– After meeting with U.S. President Barack Obama, Chinese Premier Wen Jiabao calls the G-2 appelation premature, saying everyone should remain “sober-minded” about it. – After going online in August 2009, the Chinese Defense Ministry’s Web site was cyberattacked 2.3 million times in the first month. Payback? (Much more of interest in a People’s Daily interview with the site’s editor.) – China and Vietnam signed an agreement definitively demarcating their 800-mile land border, a process that took 10 years. They agreed to continue negotiations regarding their maritime boundary disputes. It’s important to remember when considering China’s rise that in addition […]

The following op-ed has been adapted from the Project for National Security Reform’s recently released report (.pdf), “Turning Ideas Into Action.” It is the first of three that WPR will be featuring. The second will appear tomorrow. The current Department of State was not designed to manage the increasingly diverse responsibilities of the U.S. government in a globalized world. While the department occupies center stage of the civilian foreign affairs community, it remains narrowly focused on, and resourced for, traditional diplomacy. It neither possesses nor exercises sufficient authority to manage the full range of international civilian programs effectively. While there […]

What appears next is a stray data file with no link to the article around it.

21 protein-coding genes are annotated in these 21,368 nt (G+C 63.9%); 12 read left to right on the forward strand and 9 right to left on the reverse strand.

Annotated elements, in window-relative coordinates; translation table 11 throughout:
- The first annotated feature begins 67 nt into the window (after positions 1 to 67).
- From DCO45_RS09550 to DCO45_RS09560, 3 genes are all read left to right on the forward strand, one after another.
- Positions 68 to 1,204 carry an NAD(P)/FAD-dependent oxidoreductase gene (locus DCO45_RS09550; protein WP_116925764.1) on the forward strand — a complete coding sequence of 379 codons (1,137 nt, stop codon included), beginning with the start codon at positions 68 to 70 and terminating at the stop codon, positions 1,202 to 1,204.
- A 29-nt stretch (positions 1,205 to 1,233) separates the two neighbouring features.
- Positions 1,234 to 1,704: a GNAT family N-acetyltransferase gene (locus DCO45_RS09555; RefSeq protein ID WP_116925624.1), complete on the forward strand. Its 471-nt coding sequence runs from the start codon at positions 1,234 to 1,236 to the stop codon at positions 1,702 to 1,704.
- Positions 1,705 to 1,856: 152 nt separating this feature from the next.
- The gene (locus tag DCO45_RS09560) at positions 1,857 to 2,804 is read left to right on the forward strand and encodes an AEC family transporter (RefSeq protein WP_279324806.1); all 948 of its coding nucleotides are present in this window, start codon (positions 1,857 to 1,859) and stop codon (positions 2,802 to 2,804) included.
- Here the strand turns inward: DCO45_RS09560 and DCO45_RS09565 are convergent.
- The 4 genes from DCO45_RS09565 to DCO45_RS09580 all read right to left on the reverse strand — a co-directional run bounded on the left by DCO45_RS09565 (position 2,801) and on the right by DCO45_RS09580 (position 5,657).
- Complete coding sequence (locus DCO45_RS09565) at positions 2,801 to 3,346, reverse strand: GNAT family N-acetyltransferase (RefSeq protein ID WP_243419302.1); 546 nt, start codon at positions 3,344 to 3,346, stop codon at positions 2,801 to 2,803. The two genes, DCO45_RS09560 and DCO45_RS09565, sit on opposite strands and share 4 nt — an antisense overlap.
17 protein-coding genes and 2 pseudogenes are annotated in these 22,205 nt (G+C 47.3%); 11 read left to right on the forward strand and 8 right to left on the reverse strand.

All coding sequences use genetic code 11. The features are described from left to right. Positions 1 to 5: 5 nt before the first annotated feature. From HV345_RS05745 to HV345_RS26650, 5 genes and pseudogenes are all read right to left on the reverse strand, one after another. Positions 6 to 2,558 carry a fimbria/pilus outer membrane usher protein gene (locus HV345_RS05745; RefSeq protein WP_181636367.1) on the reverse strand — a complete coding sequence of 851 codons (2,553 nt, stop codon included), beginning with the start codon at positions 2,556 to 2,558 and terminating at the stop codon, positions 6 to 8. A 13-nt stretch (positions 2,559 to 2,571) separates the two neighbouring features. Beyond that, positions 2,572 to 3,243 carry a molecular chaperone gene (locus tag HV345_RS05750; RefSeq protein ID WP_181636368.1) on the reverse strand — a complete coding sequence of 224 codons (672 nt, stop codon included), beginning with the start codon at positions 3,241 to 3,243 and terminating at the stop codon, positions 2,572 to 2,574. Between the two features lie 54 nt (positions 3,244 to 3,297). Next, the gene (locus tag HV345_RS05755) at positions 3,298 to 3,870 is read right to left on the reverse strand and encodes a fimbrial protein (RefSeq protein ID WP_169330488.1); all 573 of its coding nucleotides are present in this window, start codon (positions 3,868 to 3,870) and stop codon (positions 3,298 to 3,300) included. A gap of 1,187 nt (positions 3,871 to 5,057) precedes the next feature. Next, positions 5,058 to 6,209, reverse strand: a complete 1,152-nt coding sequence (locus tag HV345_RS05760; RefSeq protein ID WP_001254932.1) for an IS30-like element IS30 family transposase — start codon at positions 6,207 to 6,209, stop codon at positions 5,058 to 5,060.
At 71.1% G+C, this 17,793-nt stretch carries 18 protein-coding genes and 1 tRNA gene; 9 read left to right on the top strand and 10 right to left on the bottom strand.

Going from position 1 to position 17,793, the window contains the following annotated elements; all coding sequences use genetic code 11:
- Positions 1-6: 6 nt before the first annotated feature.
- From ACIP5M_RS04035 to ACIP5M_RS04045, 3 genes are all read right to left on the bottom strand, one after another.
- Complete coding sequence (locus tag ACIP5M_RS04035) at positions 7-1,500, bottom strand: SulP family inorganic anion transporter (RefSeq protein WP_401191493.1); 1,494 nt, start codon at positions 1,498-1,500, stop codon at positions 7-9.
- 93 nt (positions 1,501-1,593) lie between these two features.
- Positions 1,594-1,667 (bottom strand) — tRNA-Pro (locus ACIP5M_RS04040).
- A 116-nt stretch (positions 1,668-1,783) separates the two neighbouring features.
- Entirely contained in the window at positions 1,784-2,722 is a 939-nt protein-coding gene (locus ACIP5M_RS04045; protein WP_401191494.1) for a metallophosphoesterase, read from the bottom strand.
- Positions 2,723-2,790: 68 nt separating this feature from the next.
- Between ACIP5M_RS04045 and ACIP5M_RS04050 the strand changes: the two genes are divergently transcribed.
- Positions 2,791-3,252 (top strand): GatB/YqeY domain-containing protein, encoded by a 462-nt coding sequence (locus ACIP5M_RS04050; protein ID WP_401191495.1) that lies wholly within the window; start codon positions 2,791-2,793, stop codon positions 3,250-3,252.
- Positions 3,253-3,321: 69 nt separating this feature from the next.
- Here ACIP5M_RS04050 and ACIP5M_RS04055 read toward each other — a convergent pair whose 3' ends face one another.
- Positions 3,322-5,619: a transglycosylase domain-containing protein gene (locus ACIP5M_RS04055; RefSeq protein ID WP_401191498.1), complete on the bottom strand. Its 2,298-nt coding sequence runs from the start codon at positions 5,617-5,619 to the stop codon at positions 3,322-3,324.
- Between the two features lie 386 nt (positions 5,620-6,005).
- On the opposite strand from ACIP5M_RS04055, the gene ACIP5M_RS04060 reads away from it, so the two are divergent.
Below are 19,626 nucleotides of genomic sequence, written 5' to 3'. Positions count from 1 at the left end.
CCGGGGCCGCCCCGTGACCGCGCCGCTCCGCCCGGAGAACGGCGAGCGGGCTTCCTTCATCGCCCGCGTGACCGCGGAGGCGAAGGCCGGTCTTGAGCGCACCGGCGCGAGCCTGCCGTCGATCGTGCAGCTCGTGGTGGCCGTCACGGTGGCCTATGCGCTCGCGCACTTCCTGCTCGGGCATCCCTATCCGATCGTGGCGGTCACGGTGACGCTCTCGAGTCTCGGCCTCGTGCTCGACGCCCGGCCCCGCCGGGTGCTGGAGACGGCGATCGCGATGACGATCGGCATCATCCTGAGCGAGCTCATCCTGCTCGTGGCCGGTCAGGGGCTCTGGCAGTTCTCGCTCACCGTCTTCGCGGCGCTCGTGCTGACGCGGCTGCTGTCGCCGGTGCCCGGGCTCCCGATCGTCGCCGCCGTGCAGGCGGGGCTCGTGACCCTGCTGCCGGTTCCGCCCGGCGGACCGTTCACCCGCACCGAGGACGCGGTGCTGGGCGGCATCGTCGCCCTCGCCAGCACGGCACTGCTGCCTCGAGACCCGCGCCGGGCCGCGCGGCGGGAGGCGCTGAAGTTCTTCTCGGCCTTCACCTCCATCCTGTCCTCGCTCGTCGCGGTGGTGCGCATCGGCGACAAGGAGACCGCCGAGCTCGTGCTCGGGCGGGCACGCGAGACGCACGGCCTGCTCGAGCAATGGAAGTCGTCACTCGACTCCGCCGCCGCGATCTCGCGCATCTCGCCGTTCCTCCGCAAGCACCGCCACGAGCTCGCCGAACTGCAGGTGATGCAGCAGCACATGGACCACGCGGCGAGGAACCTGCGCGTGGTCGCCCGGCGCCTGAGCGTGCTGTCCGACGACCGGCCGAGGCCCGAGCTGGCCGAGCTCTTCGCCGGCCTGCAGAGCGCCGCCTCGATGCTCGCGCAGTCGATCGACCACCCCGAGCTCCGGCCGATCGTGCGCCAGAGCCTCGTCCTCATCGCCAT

BEIJING — Although nuclear arms control is not likely to be a major agenda item during President Barack Obama’s visit to China, it should be. One of the obstacles facing the president as he seeks to realize the ambitious goals endorsed by the Nobel Peace Prize Committee is the need to transform the primarily bilateral strategic arms control relationship inherited from the Cold War into one that places greater emphasis on multilateral frameworks. Although Moscow and Washington have made progress in negotiating a replacement for the Strategic Arms Reduction Treaty (START) that expires this December, other nuclear weapons states must […]

President Barack Obama has successfully transformed America’s strategic dialogue with the world for the better in his first year, impressing Europe — or at least eminently sensible Norway — enough to win a Nobel Peace Prize. In relationship after relationship, America now finds itself talking about what really matters, which in most instances means prioritizing economics above terrorism (George W. Bush’s one-note presidency) and climate change (Al Gore’s shrill post-vice-presidency). For those who prefer a diet of constant fear, Obama’s maddeningly calm approach is not nearly as filling as an American foreign policy forever focused on perceived existential threats. The […]